¡Una Navidad latina!
I grew up in Puerto Rico (a small Yank colony in the middle of the Caribbean Sea), and our traditions were a strange mixture of European customs brought in by the Spanish, African delicacies introduced by black slaves, and quick and cheap fare handed from the Americans.
However, emulsifying that heaping mess is a beautiful, purely Puertorrican flair and flavour, which is truly unique within its Caribbean peers. It's not an exaggeration to say that "Christmas Day" spans several weeks of holiday feasting and partying in Puerto Rico.
Needless to say, I left it all behind once I escaped my shackled roots and moved to the mainland USA.
So "traditionally" the missus and I prepare mainly a goose with various accoutrements, such as brandy-date sauce, calvados and sage sweet apples, and a healthy dose of dauphinois lovely confitted in the bird's golden drippings. Yum. I look forward every year to this feast, and ache for months once its over.
That is... until last year, when fate and circumstance brought me back to visit what remained of my family on the island. I was once again exposed to that wild and lovely melange of the typical Puertorrican Christmas feast. In memoriam of my recently deceased mother, I ended up roasting my own pork, with the siblings helping prepare all sorts of brilliant delicacies I've had not enjoyed (or appreciated) since my long gone youth.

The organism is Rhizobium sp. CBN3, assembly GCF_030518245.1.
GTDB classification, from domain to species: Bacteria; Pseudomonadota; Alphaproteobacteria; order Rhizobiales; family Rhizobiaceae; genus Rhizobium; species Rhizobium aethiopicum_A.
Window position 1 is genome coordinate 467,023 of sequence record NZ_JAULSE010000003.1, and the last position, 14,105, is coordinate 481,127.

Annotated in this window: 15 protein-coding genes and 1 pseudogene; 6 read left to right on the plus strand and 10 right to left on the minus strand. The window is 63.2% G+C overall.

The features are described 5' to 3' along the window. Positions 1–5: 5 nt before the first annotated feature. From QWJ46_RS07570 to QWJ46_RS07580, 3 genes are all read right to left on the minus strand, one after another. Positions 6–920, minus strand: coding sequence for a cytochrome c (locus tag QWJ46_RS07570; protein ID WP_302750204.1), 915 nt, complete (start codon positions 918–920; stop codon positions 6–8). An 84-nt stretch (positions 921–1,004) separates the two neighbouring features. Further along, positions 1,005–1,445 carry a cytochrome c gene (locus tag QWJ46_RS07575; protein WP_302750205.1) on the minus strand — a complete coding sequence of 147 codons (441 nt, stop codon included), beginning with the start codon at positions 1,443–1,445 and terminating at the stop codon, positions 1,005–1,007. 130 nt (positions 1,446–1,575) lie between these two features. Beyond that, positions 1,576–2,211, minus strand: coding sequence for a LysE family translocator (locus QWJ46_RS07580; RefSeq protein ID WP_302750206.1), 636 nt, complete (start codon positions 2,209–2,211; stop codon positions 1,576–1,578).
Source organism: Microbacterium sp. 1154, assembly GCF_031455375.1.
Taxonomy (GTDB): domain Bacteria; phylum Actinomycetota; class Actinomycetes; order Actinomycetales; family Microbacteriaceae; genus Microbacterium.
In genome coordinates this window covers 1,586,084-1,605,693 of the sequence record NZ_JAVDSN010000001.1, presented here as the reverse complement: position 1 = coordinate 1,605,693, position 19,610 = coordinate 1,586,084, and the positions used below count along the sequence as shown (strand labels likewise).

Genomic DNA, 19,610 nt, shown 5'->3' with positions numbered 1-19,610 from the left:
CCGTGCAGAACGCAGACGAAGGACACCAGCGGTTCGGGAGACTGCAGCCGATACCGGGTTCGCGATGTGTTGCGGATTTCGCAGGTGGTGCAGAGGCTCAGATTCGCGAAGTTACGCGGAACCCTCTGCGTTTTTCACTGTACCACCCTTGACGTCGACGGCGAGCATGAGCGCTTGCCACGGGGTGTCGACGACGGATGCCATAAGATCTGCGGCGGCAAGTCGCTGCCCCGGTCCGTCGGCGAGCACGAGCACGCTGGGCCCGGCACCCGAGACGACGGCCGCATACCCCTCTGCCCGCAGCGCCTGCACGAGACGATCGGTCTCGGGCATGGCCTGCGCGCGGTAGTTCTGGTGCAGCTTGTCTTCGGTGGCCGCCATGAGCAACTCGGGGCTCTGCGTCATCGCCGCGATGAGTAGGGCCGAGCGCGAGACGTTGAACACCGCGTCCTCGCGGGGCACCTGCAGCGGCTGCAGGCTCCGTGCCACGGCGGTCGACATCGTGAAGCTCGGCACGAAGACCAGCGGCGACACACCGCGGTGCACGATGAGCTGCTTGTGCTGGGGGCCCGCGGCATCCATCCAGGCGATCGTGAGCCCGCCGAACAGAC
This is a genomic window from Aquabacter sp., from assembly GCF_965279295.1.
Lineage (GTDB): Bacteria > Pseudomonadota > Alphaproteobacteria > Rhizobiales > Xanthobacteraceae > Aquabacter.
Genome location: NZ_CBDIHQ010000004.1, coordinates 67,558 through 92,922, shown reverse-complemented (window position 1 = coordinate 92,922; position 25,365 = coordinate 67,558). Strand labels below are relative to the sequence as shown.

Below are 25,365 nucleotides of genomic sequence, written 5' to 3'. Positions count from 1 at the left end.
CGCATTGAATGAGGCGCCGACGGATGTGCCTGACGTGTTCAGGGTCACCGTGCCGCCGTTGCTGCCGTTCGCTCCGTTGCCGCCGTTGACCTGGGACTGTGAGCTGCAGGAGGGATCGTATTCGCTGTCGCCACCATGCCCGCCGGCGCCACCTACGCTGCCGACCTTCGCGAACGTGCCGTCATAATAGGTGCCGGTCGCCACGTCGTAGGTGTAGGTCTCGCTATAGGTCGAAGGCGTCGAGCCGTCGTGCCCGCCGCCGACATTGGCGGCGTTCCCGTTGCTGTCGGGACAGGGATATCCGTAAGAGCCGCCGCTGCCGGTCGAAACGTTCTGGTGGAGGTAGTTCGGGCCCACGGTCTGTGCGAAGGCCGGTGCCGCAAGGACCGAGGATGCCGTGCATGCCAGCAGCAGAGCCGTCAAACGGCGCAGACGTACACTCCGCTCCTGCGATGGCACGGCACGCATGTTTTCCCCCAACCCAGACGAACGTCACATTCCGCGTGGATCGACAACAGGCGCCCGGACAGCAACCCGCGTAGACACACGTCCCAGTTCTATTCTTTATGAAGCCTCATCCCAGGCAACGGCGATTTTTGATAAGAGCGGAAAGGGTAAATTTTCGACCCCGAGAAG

So, that has sparked a brand new tradition in the DZ's household: we will roast a gorgeous piece of pork leg (we call it "pernil"), marinated and seasoned in traditional Puertorrican way, just like our grandparents used to do; to be accompanied with all sorts of mandatory dishes, like "arroz con gandules" (rice stewed with pigeon peas, sofrito, pork belly, etc.), root vegetables roasted in various fats, and traditional pies. And for dessert, my favourite: "tembleque," a cocoanut flan-like custard with cinnamon. :)
All that going down with all sorts of spirits, from the traditional rum, to fancy aged whiskeys and cognacs, ports and sherries (or Xerez, for the ibero-educated) -- plus our very own family recipe of "coquito," a traditional Puertorrican cocktail made with cocoanut milk, condensed milk, and lots and lots of rum!
Ahhh... Christmas... How I love thee. I am ready to start the weeks-long celebration. Gotta honour your roots, you know. ;)